You can also contact the credit agencies directly if you need to dispute information in your report, place a fraud alert or security freeze on your credit file, or have other questions.

File a Complaint

Credit reporting agencies are not operated by the government. However, if you need to file a complaint about a CRA you can report it to the federal government's Consumer Financial Protection Bureau.

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Errors on Your Credit Report

If you find errors on your credit report, write a letter disputing the errors and send it (along with supporting documentation) to:

  • Credit Reporting Agency (Equifax, Experian, or TransUnion)
  • Information Provider (bank, credit card company, or other organization that provided the credit reporting agency with inaccurate information)

Find a sample dispute letter and get detailed instructions on how to report errors

Under the Fair Credit Reporting Act, both the credit reporting agency (CRA) and the information provider are responsible for correcting inaccurate or incomplete information in your credit report.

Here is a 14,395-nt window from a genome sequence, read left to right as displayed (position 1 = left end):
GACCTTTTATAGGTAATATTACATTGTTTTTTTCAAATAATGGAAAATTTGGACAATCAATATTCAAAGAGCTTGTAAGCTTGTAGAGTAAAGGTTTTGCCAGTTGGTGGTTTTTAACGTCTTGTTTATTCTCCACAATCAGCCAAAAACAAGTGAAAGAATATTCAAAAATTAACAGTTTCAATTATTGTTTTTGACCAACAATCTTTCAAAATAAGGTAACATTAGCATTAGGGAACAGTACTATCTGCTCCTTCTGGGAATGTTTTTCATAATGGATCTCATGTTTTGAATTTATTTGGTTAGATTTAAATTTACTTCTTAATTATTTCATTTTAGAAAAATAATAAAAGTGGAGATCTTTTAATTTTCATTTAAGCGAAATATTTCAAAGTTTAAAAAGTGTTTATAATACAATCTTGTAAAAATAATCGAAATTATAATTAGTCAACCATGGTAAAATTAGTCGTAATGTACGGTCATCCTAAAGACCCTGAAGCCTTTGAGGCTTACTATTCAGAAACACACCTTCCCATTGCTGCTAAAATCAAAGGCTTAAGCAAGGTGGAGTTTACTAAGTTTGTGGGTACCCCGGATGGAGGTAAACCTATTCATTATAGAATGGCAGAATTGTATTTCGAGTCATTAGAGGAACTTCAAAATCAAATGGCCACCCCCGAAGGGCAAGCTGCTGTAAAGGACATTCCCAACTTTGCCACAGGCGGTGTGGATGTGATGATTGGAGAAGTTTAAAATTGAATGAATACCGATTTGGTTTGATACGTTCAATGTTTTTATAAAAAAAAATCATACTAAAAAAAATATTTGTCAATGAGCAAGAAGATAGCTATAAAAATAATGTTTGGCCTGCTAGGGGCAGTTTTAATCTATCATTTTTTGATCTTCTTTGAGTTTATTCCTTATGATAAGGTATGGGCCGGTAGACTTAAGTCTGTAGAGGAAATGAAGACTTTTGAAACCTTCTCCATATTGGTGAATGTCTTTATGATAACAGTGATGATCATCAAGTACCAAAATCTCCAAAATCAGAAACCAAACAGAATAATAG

If the errors have not been corrected after you've disputed them in writing, you can file a complaint with the Consumer Financial Protection Bureau (CFPB).

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Negative Information in a Credit Report

Negative information in a credit report can include public records--tax liens, judgments, bankruptcies--that provide insight into your financial status and obligations. A credit reporting company generally can report most negative information for seven years.

Information about a lawsuit or a judgment against you can be reported for seven years or until the statute of limitations runs out, whichever is longer. Bankruptcies can be kept on your report for up to 10 years, and unpaid tax liens for 15 years.

Fixing Errors in a Credit Report

Anyone who denies you credit, housing, insurance, or a job because of a credit report must give you the name, address, and telephone number of the credit reporting agency (CRA) that provided the report. Under the Fair Credit Reporting Act (FCRA), you have the right to request a free report within 60 days if a company denies you credit based on the report.

You can get your credit report fixed if it contains inaccurate or incomplete information:

  • Contact both the credit reporting agency and the company that provided the information to the CRA.
  • Tell the CRA, in writing, what information you believe is inaccurate. Keep a copy of all correspondence.

Some companies may promise to repair or fix your credit for an upfront fee--but there is no way to remove negative information in your credit report if it is accurate.

Submit a Complaint

If you have a problem with credit reporting, you can file a complaint with the Consumer Financial Protection Bureau (CFPB)